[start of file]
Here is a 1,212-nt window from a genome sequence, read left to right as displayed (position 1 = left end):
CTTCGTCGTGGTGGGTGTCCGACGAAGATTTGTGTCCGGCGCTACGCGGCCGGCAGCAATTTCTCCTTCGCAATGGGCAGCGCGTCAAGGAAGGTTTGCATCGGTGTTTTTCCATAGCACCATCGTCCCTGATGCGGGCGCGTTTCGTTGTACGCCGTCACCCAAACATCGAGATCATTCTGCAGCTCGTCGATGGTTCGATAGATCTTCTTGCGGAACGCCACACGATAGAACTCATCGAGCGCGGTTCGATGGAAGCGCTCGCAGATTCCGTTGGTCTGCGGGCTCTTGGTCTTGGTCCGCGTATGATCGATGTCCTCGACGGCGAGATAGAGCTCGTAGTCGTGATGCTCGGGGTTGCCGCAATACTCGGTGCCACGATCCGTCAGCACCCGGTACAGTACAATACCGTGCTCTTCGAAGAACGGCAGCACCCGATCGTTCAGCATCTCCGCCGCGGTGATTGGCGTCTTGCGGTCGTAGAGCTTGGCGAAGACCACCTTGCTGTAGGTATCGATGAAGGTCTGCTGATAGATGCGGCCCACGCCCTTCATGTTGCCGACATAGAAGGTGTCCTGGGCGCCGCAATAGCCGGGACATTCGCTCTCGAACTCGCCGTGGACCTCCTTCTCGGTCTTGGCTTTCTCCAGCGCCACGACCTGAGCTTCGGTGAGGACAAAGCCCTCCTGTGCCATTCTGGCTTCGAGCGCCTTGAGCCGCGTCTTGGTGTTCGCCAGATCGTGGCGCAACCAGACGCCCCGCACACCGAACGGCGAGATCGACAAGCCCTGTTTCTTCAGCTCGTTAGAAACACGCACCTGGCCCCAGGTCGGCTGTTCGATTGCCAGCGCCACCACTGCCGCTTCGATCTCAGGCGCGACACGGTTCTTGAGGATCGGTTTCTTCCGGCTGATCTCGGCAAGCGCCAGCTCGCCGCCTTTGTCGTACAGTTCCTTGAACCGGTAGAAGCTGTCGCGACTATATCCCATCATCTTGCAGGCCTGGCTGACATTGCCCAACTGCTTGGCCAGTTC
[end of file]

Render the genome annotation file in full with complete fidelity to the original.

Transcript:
Here is a 1,212-nt window from a genome sequence, read left to right as displayed (position 1 = left end):
CTTCGTCGTGGTGGGTGTCCGACGAAGATTTGTGTCCGGCGCTACGCGGCCGGCAGCAATTTCTCCTTCGCAATGGGCAGCGCGTCAAGGAAGGTTTGCATCGGTGTTTTTCCATAGCACCATCGTCCCTGATGCGGGCGCGTTTCGTTGTACGCCGTCACCCAAACATCGAGATCATTCTGCAGCTCGTCGATGGTTCGATAGATCTTCTTGCGGAACGCCACACGATAGAACTCATCGAGCGCGGTTCGATGGAAGCGCTCGCAGATTCCGTTGGTCTGCGGGCTCTTGGTCTTGGTCCGCGTATGATCGATGTCCTCGACGGCGAGATAGAGCTCGTAGTCGTGATGCTCGGGGTTGCCGCAATACTCGGTGCCACGATCCGTCAGCACCCGGTACAGTACAATACCGTGCTCTTCGAAGAACGGCAGCACCCGATCGTTCAGCATCTCCGCCGCGGTGATTGGCGTCTTGCGGTCGTAGAGCTTGGCGAAGACCACCTTGCTGTAGGTATCGATGAAGGTCTGCTGATAGATGCGGCCCACGCCCTTCATGTTGCCGACATAGAAGGTGTCCTGGGCGCCGCAATAGCCGGGACATTCGCTCTCGAACTCGCCGTGGACCTCCTTCTCGGTCTTGGCTTTCTCCAGCGCCACGACCTGAGCTTCGGTGAGGACAAAGCCCTCCTGTGCCATTCTGGCTTCGAGCGCCTTGAGCCGCGTCTTGGTGTTCGCCAGATCGTGGCGCAACCAGACGCCCCGCACACCGAACGGCGAGATCGACAAGCCCTGTTTCTTCAGCTCGTTAGAAACACGCACCTGGCCCCAGGTCGGCTGTTCGATTGCCAGCGCCACCACTGCCGCTTCGATCTCAGGCGCGACACGGTTCTTGAGGATCGGTTTCTTCCGGCTGATCTCGGCAAGCGCCAGCTCGCCGCCTTTGTCGTACAGTTCCTTGAACCGGTAGAAGCTGTCGCGACTATATCCCATCATCTTGCAGGCCTGGCTGACATTGCCCAACTGCTTGGCCAGTTC